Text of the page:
Friday Look Ahead: Stocks Close Out Week Watching Europe, Rates and Waiting for Santa

Stocks should take Friday's futures and options expiration in stride, as traders set up for the final two weeks of the year and the chance that Santa's rally is yet to come.

Traders at the New York Stock Exchange.
Photo: Oliver Quillia for
Traders at the New York Stock Exchange.

The Dow finished Thursday with a gain of 41, at 11,499, and the S&P rose 7 to 1242. The bond market, which has been highly volatile this week, showed signs of calming, and the yield on the 10-year fell to 3.473 percent from above 3.5 percent, the day earlier.

"I can see rates backing up 3.5 to 4 percent, and the stock market still going higher," said John O'Donoghue, who heads stock trading at Cowen. Some analysts say the 4 percent level is where the stock market would start to react negatively to higher yields.

O'Donoghue expects the stock market to trend quietly higher into year end. "I think it will be very slow. I think they're going to try to jam them toward the highs of the year at the end of the year," he said.

He expects the focus in the first quarter to be on Europe, as sovereign bond issuance picks up in January. "I think the biggest issue is might have some new money committed to the market place (in January). Then I think you could have a pretty snappy correction here," he said, noting he wouldn't be surprised to see a 5 to 10 percent decline early in the year.

There is little to watch Friday, aside from the second day of a European Union leader summit in Brussels, and U.S. leading indicators at 10 a.m. Tech stocks may benefit from both Oracle and Research in Motion, which were moving higher after late day earnings reports Thursday.

The bond market will also continue to get attention. David Ader, chief Treasury strategist at CRT Capital, said the worst of the selling may be coming to an end for now.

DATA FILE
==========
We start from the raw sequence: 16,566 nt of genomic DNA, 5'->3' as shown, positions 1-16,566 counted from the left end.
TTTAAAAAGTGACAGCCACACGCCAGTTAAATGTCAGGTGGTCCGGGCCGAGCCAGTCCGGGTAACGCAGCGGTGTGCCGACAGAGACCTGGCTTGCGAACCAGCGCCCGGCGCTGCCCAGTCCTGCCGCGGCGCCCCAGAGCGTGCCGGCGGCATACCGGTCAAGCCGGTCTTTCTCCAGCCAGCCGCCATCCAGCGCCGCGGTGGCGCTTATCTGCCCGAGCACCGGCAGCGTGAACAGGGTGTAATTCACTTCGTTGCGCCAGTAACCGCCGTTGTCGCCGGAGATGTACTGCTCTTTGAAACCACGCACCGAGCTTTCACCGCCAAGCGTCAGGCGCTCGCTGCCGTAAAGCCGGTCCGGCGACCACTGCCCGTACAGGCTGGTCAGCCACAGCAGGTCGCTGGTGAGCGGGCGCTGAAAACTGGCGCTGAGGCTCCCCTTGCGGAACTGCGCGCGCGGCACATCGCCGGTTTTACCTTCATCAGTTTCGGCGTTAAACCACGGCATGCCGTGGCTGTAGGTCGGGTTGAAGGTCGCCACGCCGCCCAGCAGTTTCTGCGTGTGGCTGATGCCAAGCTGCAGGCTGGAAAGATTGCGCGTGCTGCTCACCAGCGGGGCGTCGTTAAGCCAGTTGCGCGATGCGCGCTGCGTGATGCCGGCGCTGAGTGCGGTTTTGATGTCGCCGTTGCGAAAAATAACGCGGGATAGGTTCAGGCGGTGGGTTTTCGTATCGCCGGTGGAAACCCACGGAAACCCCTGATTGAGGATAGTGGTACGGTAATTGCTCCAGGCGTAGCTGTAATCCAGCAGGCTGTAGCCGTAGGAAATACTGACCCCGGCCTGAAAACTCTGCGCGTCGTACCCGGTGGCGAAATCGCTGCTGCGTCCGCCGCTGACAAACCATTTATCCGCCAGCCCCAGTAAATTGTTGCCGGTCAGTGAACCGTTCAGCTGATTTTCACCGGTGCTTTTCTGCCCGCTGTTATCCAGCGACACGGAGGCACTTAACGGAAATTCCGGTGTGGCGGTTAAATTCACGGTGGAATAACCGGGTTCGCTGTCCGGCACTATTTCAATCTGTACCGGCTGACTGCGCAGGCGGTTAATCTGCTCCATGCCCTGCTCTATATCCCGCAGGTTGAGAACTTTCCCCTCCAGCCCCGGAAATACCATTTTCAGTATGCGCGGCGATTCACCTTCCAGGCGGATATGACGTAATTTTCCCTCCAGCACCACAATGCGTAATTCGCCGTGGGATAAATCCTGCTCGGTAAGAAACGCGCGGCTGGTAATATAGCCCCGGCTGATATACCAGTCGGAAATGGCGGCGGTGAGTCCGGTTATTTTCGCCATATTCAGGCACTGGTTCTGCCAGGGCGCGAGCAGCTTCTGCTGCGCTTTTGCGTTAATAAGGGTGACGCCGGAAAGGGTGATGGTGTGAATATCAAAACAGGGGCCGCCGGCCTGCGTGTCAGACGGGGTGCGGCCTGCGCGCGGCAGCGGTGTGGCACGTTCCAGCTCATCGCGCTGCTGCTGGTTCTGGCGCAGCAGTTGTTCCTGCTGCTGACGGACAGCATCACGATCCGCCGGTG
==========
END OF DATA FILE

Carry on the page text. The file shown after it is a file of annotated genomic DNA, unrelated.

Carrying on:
"Technical momentum and market sentiment indicators, measurable things, are extremely oversold. The last time we saw these at these levels, we corrected 40 to 75 basis points," said Ader.

"It's finding a footing here, and people were less interested in selling into it.," said Ader. "As long as we're able to hold in here, it will give some people encouragement. Not that they'll want to buy, but they won't want to sell anymore."

Ader said he expects to see the 10-year yield in the 2.75 to 3.75 percent range next year. "I think six weeks form today, yields will be 50 to 75 bps lower," he said.

The reasons behind the big bond sell off is debatable, but traders say it has to do with better news on the economy and overly aggressive positioning ahead of the Fed's easing program. The Fed initiated its quantitative easing program at its November meeting, but it had broadcast the Treasury securities purchase plan to the markets since late August.

Under the plan, the Fed expects to buy $600 billion in Treasury securities by the end of the first half of 2011. It was expected to result in lower rates, but rates have instead moved higher since bottoming in October.

The bond move is also being blamed on rising inflation expectations, as well as fears the budget deficit will continue to grow. The tax compromise package, before the House Thursday night, is one reason the market has been spooked. Traders point to the dual concerns that it will add to the deficit, and the fact that economists say it will improve U.S. economic growth next year.

The dollar was slightly higher against the euro Thursday, as European Union leaders agreed to set up a permanent crisis management mechanism. The leaders summit continues Friday.

"I think the market is looking longer term and knows these policy announcements don't have the same impact as they initially did. I think it's hard for them to engineer a specific statement that's going to have a market impact," said Jens Nordvig, global head of G-10 foreign exchange strategy at Nomura. "What matters more is the fundamental news that is coming out."

"They certainly don't agree. Clearly some favor issuing euro bonds. Oother people are completely against that idea, so there's no agreement whatsoever," he said.

Nordvig said another issue for the currency market could be U.S. interest rates, if they continue to rise.

"U.S. rates are moving rather dramatically. It's a quite dislocated market at the moment. The currency market does not believe what it sees in the interest rate market. We have had a very dramatic move. 100 basis points in a very short period of time, and the dollar has been only slightly stronger. It's almost like the dollar is still hanging on the QE2 (quantitative easing) effect, and the QE2 has already come out of the yield curve. If rates go higher, we'll be in a phase where the dollar will play catch up," he said.

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